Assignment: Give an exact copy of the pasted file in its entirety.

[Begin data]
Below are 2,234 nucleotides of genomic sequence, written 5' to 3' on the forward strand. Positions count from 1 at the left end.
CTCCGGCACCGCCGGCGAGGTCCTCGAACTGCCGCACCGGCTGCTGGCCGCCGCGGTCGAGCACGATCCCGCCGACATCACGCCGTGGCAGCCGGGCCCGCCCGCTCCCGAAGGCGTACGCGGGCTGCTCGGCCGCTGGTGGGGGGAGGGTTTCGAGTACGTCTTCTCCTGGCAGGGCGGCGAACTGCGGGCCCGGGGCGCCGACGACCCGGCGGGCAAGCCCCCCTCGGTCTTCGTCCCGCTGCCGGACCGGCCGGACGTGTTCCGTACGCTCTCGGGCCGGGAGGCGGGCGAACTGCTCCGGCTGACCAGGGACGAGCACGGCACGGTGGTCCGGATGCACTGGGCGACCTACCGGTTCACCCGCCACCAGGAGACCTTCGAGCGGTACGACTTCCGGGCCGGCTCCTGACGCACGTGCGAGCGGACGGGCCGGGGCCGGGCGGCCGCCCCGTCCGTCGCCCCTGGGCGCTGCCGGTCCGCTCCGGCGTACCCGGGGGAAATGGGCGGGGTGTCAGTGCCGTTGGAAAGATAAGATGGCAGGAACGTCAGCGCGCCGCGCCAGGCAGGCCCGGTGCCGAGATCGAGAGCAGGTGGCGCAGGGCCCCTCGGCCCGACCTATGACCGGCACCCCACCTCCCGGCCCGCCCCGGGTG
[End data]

Below are 2,234 nucleotides of genomic sequence, written 5' to 3' on the forward strand. Positions count from 1 at the left end.
CTCCGGCACCGCCGGCGAGGTCCTCGAACTGCCGCACCGGCTGCTGGCCGCCGCGGTCGAGCACGATCCCGCCGACATCACGCCGTGGCAGCCGGGCCCGCCCGCTCCCGAAGGCGTACGCGGGCTGCTCGGCCGCTGGTGGGGGGAGGGTTTCGAGTACGTCTTCTCCTGGCAGGGCGGCGAACTGCGGGCCCGGGGCGCCGACGACCCGGCGGGCAAGCCCCCCTCGGTCTTCGTCCCGCTGCCGGACCGGCCGGACGTGTTCCGTACGCTCTCGGGCCGGGAGGCGGGCGAACTGCTCCGGCTGACCAGGGACGAGCACGGCACGGTGGTCCGGATGCACTGGGCGACCTACCGGTTCACCCGCCACCAGGAGACCTTCGAGCGGTACGACTTCCGGGCCGGCTCCTGACGCACGTGCGAGCGGACGGGCCGGGGCCGGGCGGCCGCCCCGTCCGTCGCCCCTGGGCGCTGCCGGTCCGCTCCGGCGTACCCGGGGGAAATGGGCGGGGTGTCAGTGCCGTTGGAAAGATAAGATGGCAGGAACGTCAGCGCGCCGCGCCAGGCAGGCCCGGTGCCGAGATCGAGAGCAGGTGGCGCAGGGCCCCTCGGCCCGACCTATGACCGGCACCCCACCTCCCGGCCCGCCCCGGGTG